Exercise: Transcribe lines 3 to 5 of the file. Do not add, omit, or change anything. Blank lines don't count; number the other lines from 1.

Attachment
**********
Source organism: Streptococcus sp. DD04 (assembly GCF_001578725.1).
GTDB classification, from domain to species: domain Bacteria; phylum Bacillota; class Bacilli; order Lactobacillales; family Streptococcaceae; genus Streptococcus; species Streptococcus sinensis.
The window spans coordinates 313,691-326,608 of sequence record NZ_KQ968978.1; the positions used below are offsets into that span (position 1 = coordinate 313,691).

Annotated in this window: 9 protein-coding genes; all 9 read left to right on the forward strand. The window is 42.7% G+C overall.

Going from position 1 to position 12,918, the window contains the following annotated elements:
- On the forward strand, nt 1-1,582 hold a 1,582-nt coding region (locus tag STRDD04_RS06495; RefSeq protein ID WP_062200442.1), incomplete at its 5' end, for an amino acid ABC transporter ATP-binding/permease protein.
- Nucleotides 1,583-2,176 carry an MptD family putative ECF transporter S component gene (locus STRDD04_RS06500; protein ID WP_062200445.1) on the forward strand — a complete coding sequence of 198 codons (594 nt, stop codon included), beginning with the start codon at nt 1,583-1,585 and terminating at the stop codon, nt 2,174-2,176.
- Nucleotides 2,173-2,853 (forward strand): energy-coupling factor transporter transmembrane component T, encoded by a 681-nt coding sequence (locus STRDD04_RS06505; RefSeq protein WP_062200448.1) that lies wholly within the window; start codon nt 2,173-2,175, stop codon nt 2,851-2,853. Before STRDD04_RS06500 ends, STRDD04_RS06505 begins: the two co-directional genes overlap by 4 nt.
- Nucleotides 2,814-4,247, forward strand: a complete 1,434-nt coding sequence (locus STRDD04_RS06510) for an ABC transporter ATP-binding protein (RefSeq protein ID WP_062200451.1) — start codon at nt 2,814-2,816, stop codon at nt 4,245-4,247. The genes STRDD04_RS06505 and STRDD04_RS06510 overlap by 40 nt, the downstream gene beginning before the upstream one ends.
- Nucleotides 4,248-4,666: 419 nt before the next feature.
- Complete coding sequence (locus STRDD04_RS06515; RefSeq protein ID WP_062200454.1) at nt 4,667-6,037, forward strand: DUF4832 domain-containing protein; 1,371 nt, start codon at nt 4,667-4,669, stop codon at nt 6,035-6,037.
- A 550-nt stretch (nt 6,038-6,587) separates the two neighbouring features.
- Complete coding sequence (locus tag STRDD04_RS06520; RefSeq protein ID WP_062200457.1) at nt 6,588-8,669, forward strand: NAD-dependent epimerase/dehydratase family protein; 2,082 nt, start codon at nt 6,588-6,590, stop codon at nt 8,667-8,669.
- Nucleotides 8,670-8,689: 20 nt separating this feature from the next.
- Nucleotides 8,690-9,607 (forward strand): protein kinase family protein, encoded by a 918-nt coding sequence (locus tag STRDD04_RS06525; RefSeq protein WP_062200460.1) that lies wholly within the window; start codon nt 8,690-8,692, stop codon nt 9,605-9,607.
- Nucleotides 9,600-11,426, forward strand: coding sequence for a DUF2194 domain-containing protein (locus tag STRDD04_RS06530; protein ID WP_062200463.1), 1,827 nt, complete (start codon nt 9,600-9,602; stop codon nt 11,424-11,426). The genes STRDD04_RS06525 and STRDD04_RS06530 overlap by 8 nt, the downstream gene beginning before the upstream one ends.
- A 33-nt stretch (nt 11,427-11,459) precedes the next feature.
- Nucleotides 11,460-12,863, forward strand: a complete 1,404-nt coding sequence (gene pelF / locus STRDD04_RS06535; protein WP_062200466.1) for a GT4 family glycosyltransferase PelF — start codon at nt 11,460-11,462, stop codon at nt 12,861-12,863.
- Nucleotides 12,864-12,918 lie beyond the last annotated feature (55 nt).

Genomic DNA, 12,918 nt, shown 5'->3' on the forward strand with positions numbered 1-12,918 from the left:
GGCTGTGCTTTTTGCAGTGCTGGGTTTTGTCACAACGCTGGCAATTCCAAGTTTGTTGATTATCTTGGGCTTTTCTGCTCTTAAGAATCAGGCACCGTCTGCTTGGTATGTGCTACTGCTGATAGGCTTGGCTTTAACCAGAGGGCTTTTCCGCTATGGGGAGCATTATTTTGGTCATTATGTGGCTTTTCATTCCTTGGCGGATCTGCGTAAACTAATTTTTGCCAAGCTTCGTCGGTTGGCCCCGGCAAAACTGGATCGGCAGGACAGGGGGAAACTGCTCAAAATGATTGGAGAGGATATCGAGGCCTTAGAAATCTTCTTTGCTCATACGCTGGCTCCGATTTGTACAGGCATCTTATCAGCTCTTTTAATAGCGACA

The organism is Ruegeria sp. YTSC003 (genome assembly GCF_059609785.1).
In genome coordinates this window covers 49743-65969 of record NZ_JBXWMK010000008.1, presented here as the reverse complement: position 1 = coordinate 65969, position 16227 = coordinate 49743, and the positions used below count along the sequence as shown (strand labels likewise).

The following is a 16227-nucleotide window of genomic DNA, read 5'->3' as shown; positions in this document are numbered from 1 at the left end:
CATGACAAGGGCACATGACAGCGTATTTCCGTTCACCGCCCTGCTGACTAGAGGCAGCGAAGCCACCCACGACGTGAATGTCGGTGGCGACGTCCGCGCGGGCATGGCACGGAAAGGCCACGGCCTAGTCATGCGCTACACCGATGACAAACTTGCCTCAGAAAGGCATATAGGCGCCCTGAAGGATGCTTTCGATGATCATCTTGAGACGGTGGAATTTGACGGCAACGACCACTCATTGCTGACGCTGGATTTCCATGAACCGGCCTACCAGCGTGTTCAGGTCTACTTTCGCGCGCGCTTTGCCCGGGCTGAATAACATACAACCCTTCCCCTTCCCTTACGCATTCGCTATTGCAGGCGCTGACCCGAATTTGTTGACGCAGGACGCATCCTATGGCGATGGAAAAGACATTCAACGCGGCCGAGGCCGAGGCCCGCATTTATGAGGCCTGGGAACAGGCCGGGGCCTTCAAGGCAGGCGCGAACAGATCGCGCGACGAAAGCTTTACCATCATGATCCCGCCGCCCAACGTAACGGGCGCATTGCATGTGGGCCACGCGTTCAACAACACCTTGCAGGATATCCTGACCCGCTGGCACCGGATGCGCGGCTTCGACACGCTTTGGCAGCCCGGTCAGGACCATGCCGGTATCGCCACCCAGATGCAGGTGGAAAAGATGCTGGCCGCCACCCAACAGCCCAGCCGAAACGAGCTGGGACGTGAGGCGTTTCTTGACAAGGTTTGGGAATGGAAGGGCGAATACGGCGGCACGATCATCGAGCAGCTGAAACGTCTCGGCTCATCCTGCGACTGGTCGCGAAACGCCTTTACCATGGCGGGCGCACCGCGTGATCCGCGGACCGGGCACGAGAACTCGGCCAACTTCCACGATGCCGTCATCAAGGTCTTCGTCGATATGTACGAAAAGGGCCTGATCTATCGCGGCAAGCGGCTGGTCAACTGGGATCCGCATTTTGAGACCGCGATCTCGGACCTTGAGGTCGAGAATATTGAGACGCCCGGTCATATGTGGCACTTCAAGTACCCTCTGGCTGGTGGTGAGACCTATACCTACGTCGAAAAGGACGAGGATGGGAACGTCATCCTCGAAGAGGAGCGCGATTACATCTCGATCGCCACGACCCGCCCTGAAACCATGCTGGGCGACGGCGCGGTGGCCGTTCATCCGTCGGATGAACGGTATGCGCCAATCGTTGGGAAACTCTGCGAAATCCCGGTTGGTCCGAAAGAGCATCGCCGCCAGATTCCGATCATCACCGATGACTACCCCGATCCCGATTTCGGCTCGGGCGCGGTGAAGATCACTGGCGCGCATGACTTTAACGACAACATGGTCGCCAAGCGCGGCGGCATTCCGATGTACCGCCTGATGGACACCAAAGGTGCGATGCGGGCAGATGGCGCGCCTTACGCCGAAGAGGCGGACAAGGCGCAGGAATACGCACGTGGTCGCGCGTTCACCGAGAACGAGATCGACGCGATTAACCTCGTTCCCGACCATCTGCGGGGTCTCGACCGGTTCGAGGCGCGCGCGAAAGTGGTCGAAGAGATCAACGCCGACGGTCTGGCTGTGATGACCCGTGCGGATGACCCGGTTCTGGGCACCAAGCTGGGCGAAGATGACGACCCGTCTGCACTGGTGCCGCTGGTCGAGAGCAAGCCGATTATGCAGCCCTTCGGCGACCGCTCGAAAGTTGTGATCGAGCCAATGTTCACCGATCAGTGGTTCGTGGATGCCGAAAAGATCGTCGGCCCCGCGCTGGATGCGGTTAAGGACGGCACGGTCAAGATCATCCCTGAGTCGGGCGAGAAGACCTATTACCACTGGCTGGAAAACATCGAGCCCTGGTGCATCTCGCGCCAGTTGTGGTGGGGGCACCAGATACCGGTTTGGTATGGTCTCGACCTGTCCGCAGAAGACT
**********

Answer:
The window spans coordinates 313,691-326,608 of sequence record NZ_KQ968978.1; the positions used below are offsets into that span (position 1 = coordinate 313,691).

Annotated in this window: 9 protein-coding genes; all 9 read left to right on the forward strand. The window is 42.7% G+C overall.

Going from position 1 to position 12,918, the window contains the following annotated elements: